'Extra-judicial killings': Arbitrary as a process, random in its effects
To this writer the expression “extra-judicial killing” is an apt illustration of the term “oxymoron”— that is, words put together which contradict each other. The expression has most likely been coined by journalists, and perhaps social scientists and rights activists, and curiously is not found in the legal lexicon. One could ask if there is actually anything like a judicial killing and if not, how could there be sense or meaning in the expression “extra-judicial killing”?
It would appear that the term “extra-judicial killing” tends to create confusion because being judicial means acting impartially and exercising due diligence, following the correct process of the law. Therefore, while acting judicially one cannot kill, and additionally the “extra” prefix, meaning going beyond the scope simply does not arise.
It is time, therefore, to ensure the discontinuance of the term “extra-judicial killing” to ensure clarity and to perhaps avoid inadvertent smearing of a vital organ of the state. Our judiciary and activists of the Bar may like to ponder over the issue.
Coming to the subject of so-called “extra-judicial killings,” it needs to be continuously stressed that such actions negate the very basis of civilised existence and we should not even temporarily accord approval to such misdeeds however urgent it may appear in certain public exigencies.
Efforts to study the malady of extra-judicial killing would reveal that otherwise sensible public leaders have often appreciated the usefulness of such killings by decrying the failure of the criminal justice system to punish inveterate criminals and bring relief to the suffering public.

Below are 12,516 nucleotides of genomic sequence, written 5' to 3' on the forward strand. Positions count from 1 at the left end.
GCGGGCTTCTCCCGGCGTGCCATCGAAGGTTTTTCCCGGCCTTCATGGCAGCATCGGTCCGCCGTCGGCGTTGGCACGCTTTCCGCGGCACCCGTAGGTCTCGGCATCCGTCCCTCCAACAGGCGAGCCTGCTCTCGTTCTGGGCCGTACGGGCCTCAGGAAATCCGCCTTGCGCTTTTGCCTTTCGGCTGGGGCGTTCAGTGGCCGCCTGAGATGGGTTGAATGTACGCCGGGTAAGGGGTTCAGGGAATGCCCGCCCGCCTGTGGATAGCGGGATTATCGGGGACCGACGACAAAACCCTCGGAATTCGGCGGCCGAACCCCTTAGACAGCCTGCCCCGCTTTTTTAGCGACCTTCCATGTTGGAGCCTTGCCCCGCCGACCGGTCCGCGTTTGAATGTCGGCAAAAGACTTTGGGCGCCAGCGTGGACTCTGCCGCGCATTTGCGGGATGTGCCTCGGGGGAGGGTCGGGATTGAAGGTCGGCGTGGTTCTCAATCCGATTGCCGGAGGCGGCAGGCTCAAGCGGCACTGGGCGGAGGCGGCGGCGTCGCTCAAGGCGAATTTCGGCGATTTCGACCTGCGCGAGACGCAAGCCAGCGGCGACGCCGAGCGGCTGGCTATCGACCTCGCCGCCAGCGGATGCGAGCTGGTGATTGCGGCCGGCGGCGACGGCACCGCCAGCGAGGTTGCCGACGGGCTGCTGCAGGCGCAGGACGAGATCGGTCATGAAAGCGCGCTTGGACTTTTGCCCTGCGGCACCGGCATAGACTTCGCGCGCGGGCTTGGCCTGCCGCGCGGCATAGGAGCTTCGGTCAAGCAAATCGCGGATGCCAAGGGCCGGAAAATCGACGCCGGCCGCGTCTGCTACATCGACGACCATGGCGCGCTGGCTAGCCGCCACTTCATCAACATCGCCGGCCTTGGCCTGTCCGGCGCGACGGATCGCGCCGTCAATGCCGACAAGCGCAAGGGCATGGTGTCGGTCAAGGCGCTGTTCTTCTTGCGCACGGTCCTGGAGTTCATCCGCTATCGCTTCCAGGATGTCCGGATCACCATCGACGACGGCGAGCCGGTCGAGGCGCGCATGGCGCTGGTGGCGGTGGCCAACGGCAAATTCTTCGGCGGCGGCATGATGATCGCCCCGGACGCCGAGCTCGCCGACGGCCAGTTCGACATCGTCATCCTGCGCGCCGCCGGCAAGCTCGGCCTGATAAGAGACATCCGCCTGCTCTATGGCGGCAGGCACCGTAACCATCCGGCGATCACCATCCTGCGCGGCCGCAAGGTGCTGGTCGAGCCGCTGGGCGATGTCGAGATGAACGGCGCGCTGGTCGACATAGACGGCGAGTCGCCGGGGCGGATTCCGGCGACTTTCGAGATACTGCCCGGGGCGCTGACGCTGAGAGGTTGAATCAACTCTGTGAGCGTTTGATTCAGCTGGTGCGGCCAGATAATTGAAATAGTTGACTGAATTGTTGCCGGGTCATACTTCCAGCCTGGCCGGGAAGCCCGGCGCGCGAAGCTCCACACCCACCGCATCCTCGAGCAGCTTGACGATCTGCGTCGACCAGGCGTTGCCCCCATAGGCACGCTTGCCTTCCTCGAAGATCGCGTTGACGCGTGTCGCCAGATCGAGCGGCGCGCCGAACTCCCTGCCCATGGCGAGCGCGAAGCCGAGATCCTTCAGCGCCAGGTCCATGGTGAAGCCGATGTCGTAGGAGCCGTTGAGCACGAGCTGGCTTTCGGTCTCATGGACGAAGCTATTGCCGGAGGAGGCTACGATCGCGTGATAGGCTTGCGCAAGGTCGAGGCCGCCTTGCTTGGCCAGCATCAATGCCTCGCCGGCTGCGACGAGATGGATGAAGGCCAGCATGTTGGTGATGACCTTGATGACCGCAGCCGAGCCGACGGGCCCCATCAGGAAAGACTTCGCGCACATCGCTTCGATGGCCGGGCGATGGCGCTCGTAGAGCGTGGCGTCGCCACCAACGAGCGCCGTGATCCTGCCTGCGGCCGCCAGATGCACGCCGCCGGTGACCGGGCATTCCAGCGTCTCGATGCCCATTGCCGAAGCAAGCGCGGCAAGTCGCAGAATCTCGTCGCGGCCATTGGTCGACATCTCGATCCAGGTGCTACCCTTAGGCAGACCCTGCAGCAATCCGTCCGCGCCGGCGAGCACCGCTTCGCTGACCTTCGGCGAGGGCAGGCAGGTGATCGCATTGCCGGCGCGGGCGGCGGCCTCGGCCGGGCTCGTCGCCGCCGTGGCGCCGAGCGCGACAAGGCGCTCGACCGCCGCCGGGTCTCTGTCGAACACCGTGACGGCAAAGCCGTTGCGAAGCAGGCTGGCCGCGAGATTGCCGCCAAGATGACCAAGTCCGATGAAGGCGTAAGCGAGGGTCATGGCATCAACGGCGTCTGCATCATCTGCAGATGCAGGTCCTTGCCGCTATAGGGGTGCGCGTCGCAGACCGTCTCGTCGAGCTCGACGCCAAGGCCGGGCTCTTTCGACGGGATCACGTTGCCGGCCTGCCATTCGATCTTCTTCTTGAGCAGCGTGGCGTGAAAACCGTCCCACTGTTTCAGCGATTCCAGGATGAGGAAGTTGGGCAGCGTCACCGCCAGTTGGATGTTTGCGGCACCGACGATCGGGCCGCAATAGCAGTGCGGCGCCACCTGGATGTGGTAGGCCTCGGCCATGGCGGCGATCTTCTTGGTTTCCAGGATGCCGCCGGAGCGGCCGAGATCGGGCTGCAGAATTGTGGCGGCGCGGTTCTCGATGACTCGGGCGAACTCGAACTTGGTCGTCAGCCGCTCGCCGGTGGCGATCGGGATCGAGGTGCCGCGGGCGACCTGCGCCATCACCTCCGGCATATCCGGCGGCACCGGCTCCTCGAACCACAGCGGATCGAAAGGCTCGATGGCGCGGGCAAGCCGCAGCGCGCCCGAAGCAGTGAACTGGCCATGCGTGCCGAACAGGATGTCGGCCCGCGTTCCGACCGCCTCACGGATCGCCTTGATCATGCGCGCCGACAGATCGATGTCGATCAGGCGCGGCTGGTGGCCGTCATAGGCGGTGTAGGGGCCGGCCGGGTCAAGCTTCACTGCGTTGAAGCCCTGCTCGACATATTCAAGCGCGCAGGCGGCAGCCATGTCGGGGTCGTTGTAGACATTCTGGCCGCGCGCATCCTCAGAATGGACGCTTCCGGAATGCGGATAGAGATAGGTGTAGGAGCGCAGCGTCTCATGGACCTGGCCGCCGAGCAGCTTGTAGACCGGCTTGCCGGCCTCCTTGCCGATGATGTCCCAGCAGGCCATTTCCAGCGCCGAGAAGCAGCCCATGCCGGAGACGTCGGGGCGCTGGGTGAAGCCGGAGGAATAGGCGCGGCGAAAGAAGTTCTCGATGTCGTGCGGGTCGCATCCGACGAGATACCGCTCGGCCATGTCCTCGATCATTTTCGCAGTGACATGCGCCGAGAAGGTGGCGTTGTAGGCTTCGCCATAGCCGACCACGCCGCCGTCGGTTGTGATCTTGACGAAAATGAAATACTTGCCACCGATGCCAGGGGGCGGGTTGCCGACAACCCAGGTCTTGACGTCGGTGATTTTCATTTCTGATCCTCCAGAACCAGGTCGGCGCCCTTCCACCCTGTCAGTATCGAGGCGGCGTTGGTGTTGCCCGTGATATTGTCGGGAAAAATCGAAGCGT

The dilemma of our socio-political existence is brought home by the reality that while those wishing to see the effective writ of the rule of law are continuously pointing to the un-tenability of extra-judicial deaths as an acceptable socio-legal response, there is no dearth of supporters or admirers of such apparently abominable method. Random eliciting of opinions by newspapers has shown that a large majority of people entertain the view that the deplorable slide in law and order situation can gradually be stalled by resorting to extra-judicial killings.
So, it is time to do some serious introspection and find out as to how have we arrived at such a lugubrious scenario? The seriousness of the matter is warranted by the fact that if extra-judicial killings succeed in even implicitly acquiring the seal of approval then there remains no justification for maintaining and supporting a justice system at public expense. The question becomes how low shall we stoop and offend the democratic sensibilities?
It needs to be impressed once again that the practice of breaking the law in the name of law enforcement is totally unacceptable and intolerable and has no place in a democratic society governed by the rule of law. It is objectionable because it is arbitrary as a process and random in its effects. A democratic polity venturing to maintain order by repression and criminality is actually creating ultimate disorder because in so doing it creates a link between social order and atrocities.
Law enforcement is a field of activity in which interaction between the world of the powerful and the world of the powerless are manifested. Hence, we have to ensure that law enforcement emphasises principles of purpose and principles of values. We must come out of the degrading thought that those who cannot be taken care of within the ambit of law have to be dealt with through means beyond the law.
What we need is adequate provision of witness protection and victim support in the criminal justice administration. To make those effective we need large injection of governmental funds. Any further delay will only swell the ranks of summary-justice seekers and the admirers of vigilante action. The miseries of the victims of crime demand mainstream support of the system.
The rule of law and criminal jurisprudence may appear to be unequivocally in favour of the offenders, the criminals, the law-breakers, the accused persons. That does not automatically give a license to resort to illegal measures because a civilised government must earnestly strive to demonstrate that law-enforcement effectiveness and civil liberties can co-exist in a society governed by the rule of law.
Muhammad Nurul Huda is a former IGP and a columnist at The Daily Star.